Around noon Friday, the skies opened up for about 90 minutes, parking lots and basements flooded, lawns in the middle of a business district had “high tide marks” and a car even floated away.
Some roads that have had flooding problems in the past, like Old Sound and Bray avenues in Mattituck, had really big problems Friday.
Observer stations that report to the National Weather Service reported 4.07 inches in Mattituck, 3.79 inches in Riverhead, 3.44 inches in Baiting Hollow, 3.96 inches at the Cornell Cooperative Extension on Sound Avenue and 1.30 inches at Orient Beach State Park.
“Mattituck really got the brunt of the storm,” said Southold Town Highway Superintendent Vincent Orlando.
Mr. Orlando said he was checking up on the some of the hardest hit areas Friday when he came upon a truck floating in the recharge basin off Bray Avenue.
He said he helped the driver out of the vehicle and drove him home.
“The water was like a river going down there,” Mr. Orlando said. “He tried to go through it and the water just lifted up his truck and floated him into the recharge basin.”
The parking lot at the Mattituck Plaza shopping center also flooded with several inches of water and flooding in front of Handy Pantry left the roadway “almost impassable, it was so flooded,” Mr. Orlando said, adding that he’d never seen that section of Main Road so flooded before.
The businesses on the north side of Main Road, opposite Handy Pantry, still had “high tide marks” on their lawns several days later, he said, referring to debris that was washed up by the storm.
For Doug Bogovich, who lives at the bottom of Old Sound Avenue in Mattituck, it was a familiar story.
A drain in front of his property catches most of the runoff from Old Sound Avenue. But on Friday, his driveway looked like a river and his house and garage were flooded. He said the town had just resurfaced the road a few days earlier.
“I’ve been here 40 years, and guaranteed, two to three times a year, this happens,” he said Friday. “All of the water from the entire road and the side roads dump into here. This is the only drain on Old Sound Avenue. It’s insufficient drainage.”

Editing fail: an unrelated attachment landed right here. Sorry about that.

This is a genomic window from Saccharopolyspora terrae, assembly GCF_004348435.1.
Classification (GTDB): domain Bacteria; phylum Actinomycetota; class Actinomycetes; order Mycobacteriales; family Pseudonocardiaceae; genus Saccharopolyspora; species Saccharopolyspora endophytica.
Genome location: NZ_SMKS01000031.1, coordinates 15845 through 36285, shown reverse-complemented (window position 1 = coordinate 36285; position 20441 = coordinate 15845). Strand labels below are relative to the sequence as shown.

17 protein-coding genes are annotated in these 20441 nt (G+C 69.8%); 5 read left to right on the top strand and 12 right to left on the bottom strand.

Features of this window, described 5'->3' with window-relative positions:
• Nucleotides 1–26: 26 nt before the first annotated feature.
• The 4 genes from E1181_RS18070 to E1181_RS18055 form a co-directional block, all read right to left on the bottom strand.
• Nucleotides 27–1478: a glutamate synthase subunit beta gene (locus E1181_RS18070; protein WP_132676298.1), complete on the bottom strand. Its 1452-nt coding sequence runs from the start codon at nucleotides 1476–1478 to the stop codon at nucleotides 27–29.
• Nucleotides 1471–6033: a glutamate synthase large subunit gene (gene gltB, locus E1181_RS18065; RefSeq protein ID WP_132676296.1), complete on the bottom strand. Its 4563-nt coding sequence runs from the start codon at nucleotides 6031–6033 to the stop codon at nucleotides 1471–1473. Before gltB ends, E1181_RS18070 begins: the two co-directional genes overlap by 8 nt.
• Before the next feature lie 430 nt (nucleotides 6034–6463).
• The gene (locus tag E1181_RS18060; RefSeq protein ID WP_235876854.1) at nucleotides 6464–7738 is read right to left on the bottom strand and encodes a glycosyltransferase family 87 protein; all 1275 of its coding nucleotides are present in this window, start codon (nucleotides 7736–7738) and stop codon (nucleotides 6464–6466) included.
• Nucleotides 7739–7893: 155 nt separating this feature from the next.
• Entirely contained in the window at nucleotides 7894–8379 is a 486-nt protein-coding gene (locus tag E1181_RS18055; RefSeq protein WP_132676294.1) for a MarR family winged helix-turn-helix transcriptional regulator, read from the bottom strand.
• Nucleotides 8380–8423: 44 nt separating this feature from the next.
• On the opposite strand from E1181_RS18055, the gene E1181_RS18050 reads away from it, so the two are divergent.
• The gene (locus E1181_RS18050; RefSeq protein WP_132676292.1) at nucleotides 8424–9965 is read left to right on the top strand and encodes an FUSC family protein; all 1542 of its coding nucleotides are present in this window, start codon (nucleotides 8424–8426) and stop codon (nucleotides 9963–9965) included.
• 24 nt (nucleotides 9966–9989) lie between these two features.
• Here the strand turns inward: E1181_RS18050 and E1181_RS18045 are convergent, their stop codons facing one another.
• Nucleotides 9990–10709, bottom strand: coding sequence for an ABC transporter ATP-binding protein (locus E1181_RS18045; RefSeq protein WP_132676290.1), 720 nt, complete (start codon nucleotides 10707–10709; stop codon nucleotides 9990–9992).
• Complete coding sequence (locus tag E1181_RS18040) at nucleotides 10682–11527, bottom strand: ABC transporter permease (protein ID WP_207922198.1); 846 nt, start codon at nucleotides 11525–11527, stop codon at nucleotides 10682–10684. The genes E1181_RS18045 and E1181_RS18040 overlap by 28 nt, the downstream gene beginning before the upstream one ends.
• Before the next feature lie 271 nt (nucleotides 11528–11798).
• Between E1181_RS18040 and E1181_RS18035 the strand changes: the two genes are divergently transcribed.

“It was all the way up to the loading dock, the whole basement was flooded out,” said Jennifer Long of Dame Construction, across the street from Mr. Bogovich.
Mr. Orlando said his department recently installed new drainage on Old Sound Avenue, but the amount of rain that fell Friday was “a little extreme.”
“No drain in town was able to keep up with that,” he said. “We measured 3.9 inches in about 90 minutes.”
The recent roadwork included installing larger pipes and connecting them to a drainage system on Lipco Road, Mr. Orlando said. Because Lipco Road is uphill from Mr. Bogovich’s property, the pipe was dug down 6.5 feet by the time it reached Lipco.
He said additional work on Old Sound Avenue is planned.
Ms. Long got a double dose of flooding, since she lives on Bray Avenue.
“For years it’s flooded there,” she said of the recharge basin. “We call it Lake Bray.”
While she’s never seen a car float away before, she said people constantly try to drive through the street while it’s flooded and end up losing bumpers and parts of their cars.
Riverhead Town also saw lots of floods.
“It was flooded all over,” Highway Superintendent George Woodson said. “About four inches in an hour. But once it stopped, all the flooding kind of subsided within a half-hour to 45 minutes.”
He said water needs time to drain naturally, and this storm happened too quickly for that to happen.
Farm roads like Reeves Avenue, Sound Avenue, Church Lane and Roanoke Avenue were among the most flooded areas in town, he said.
Mr. Woodson said he’s been speaking with county Legislator Al Krupski (D-Cutchogue) about developing ways to contain water on farms.
But with a storm like Friday’s, he added, “there’s no way any drain can handle that much rain at once. It’s just Mother Nature’s wrath.”
Photo: A man took off his shoes and walked barefoot across the flooded parking lot at Mattituck plaza Friday afternoon. (Credit: Krysten Massa)